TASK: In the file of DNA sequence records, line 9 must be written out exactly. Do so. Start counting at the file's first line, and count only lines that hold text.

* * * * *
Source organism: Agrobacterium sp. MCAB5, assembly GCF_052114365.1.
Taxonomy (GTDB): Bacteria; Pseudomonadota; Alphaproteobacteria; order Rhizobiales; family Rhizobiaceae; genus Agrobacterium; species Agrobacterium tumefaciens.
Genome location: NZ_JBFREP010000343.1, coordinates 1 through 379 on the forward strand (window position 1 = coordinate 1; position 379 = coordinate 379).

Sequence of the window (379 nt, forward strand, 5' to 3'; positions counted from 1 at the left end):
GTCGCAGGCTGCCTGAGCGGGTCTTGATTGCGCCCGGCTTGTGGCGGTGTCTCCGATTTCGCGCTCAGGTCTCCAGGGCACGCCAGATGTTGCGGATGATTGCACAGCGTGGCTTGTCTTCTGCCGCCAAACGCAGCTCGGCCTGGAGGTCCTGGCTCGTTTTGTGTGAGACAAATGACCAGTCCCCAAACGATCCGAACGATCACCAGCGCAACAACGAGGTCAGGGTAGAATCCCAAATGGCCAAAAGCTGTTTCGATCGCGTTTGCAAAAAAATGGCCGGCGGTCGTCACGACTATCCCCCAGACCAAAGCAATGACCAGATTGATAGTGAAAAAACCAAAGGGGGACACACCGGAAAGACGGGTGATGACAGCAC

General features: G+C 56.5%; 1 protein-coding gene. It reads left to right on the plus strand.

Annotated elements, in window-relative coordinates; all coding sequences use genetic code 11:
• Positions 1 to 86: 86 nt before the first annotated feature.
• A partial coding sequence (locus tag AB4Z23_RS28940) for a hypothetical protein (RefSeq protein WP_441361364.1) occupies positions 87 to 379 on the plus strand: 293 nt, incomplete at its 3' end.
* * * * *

• A partial coding sequence (locus tag AB4Z23_RS28940) for a hypothetical protein (RefSeq protein WP_441361364.1) occupies positions 87 to 379 on the plus strand: 293 nt, incomplete at its 3' end.